Appetite: Lost & Found

Words: Dr Ambika P NAYAK

This elderly man walked into my clinic with only one complaint — severe lack of appetite. He was, otherwise, healthy, but was baffled with his ‘no taste’ for food for months. He was of the belief that one who eats well, poops well and sleeps well may not be touched by any sickness. So, it was important for him to be as fit as a fiddle.

He had already tried different home remedies, like drinking warm water that normally helps digestion while rekindling the digestive fire, roasted cumin powder with lukewarm water, chewing garlic buds on an empty stomach, fasting, eating light food, a few ‘tonics,’ as suggested by people he came across, and so on, but all in vain.

After the initial analysis about his past history, present history, current medication, which was surprisingly, also gladly ‘missing,’ in this good old man’s repertoire, and other everyday practices, I thought that he seemed to be doing everything right.

The physical examination, however, revealed a thick white coating on the tongue, weight loss of about 4kg, and dry skin. I concluded that his complaints mimicked age-related weakened metabolism.

I decided to observe his initial response to my medicines before further investigations to ascertaining any underlying cause. I advised him to do certain things about his diet and lifestyle, keeping in mind his age and requirements. I also prescribed basic appetising medicines from Ayurveda — Asta churna, 3gm with 100ml of lukewarm water to be taken just before each meal, and Kumaryasavam, 10ml diluted with equal lukewarm water, after every meal.

In the follow-up after a week the man agreed that he was able to perceive a strong taste in food: salt and spice, after a really long time. Yet, he wasn’t completely, as he outlined, all right, as he had not developed his normal appetite for food.

We took to the consultation again and tried to dig deep into the details. I was unsettled about the history traced. After a lot of discussion, I could find one factor that wasn’t revealed earlier, while assuming it could not possibly be the cause for the appetite mishap: the superfood-famed moringa powder, which was being used as an infusion every day, along with breakfast, for about six months, for its known health benefits.

The info the good, old man shared about moringa did not reveal the bad side. The stand-out qualities of the herb is — it is of a hot potency [ushna] and ‘drying effect’ [ruksha] by nature, with a good amount of tannins released in its tea; they are known gastric irritants. This, I deduced, may have eventually suppressed the man’s appetite.

My Prescription  

  • To discontinue the use of moringa tea with immediate effect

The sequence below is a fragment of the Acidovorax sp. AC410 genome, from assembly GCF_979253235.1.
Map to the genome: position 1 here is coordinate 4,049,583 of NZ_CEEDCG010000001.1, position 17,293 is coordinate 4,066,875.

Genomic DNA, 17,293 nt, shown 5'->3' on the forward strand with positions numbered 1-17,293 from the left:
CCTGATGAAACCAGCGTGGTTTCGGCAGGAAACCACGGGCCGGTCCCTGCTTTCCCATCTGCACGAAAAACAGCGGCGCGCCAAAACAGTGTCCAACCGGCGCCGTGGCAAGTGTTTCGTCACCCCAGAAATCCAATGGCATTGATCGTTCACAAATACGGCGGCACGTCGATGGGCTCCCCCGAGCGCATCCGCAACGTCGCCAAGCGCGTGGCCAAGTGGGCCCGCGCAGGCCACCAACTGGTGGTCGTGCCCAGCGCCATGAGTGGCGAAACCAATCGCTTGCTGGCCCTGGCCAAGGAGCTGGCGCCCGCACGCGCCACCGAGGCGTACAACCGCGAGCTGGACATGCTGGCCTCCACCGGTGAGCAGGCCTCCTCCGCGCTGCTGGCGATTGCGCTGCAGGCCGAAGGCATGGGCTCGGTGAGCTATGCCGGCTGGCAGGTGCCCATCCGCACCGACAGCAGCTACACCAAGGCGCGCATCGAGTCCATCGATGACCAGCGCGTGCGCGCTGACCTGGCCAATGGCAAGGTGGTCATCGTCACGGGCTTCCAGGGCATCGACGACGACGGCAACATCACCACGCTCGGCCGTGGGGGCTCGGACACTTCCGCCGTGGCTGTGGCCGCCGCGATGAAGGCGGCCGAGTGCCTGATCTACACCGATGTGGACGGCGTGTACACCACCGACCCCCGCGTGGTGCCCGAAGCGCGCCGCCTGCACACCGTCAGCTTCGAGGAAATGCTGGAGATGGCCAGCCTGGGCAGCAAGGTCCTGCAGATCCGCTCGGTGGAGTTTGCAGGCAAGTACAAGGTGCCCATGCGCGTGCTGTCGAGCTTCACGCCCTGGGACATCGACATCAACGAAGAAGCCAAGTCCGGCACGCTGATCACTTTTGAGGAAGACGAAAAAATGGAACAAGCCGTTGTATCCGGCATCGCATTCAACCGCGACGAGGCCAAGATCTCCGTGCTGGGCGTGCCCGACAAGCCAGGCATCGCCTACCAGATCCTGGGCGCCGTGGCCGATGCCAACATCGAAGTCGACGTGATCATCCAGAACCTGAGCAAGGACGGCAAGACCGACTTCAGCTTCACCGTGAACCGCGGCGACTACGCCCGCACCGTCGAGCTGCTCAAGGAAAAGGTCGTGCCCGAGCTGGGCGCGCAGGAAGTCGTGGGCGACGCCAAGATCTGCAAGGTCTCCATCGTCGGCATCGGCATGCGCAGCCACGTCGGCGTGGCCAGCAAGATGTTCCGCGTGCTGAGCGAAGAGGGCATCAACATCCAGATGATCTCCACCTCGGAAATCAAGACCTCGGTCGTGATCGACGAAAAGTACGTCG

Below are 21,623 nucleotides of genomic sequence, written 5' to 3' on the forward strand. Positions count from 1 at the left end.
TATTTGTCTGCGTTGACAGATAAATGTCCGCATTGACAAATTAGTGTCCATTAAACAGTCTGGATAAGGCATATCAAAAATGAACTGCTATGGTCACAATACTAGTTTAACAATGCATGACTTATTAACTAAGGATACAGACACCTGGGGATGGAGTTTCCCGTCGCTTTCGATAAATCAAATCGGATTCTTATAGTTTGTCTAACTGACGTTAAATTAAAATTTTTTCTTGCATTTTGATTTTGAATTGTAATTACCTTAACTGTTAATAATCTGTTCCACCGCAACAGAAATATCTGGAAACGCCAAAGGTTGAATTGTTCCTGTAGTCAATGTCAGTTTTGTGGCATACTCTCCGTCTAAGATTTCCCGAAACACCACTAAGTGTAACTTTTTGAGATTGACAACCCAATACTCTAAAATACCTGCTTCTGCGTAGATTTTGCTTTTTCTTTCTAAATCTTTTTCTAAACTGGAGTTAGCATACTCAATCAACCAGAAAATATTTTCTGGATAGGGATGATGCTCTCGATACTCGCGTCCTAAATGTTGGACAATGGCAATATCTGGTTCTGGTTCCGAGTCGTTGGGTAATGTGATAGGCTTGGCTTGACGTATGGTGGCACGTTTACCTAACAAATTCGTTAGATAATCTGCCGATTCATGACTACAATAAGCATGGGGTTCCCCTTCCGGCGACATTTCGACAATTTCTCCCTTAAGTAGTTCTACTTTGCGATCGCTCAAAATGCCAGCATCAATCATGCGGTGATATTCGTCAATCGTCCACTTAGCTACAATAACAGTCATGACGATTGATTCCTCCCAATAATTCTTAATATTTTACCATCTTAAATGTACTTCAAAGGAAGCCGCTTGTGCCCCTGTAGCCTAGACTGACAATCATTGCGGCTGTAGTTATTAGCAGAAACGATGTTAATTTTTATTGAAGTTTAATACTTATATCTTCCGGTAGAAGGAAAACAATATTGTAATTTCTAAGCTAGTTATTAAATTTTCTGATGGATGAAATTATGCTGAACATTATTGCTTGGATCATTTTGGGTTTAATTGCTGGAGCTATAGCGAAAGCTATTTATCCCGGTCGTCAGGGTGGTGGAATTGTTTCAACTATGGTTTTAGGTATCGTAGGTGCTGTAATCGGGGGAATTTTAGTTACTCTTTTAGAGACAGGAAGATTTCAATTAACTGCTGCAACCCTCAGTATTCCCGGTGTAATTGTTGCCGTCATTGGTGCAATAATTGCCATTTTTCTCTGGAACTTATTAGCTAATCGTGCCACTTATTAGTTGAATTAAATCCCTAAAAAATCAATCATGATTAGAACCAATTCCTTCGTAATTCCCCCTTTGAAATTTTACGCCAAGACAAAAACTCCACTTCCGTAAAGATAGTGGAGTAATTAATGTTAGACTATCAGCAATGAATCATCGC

• To continue with Asta churna, 3gm with 100ml lukewarm water, before each meal, and Kumaryasavam, 10ml diluted with equal water, after the meal
  • Diet: freshly cooked, light to digest food, with good hydration — all of this for a fortnight.

There was this grand follow-up, and the old man was all smiles. His appetite was back to normal.

After two months, this wise man reported an interesting observation, made by him, and this was the return of his normal skin complexion. He had noticed darkening of his skin, along with the dry patches which increased gradually, but he did not relate the time of occurrence to the origins of his complaints. In Ayurveda, however, I remember having read a reference that a healthy complexion was the outcome of good digestive fire [jathara agni]. I understood its import, pronto.

The first line of treatment as illustrated in Ayurveda is also the avoidance of the causative factor [nidanasya parivarjana]. This moringa-centric case showed the importance of it.

While we should all agree that all that is good can also have deleterious effects, if not followed properly, even when it is a nutritional supplement, it is also imperative to advise, or bear in mind, that taking them under the supervision of a health advisor is prudence, rather than following the ‘recommended gospel’ of WhatsApp University, or the ubiquitous, ‘all-knowing’ word of mouth.

Dr AMBIKA P NAYAK, MD [Ayurveda], is Founder & Managing Director of Ayurvedeeyam, a speciality Ayurveda Clinic in Bengaluru. Her passion for the ancient, yet ‘completest’ natural medical system, and professional clinical skills are keyed to raising awareness for Ayurveda as a first choice of treatment for illness and healthy living, just as much as her axiom, Svasthasya svāsthya rakṣaṇaṃ — the age-old, fundamental principle of Ayurveda. Dr Nayak, who has presented papers and participated in national and international symposia, is also a strong advocate of panchakarma, thanks to its fully holistic and proven therapeutic efficacy in the treatment and prevention of illness, or disease.

[This article was first published April 24, 2022].

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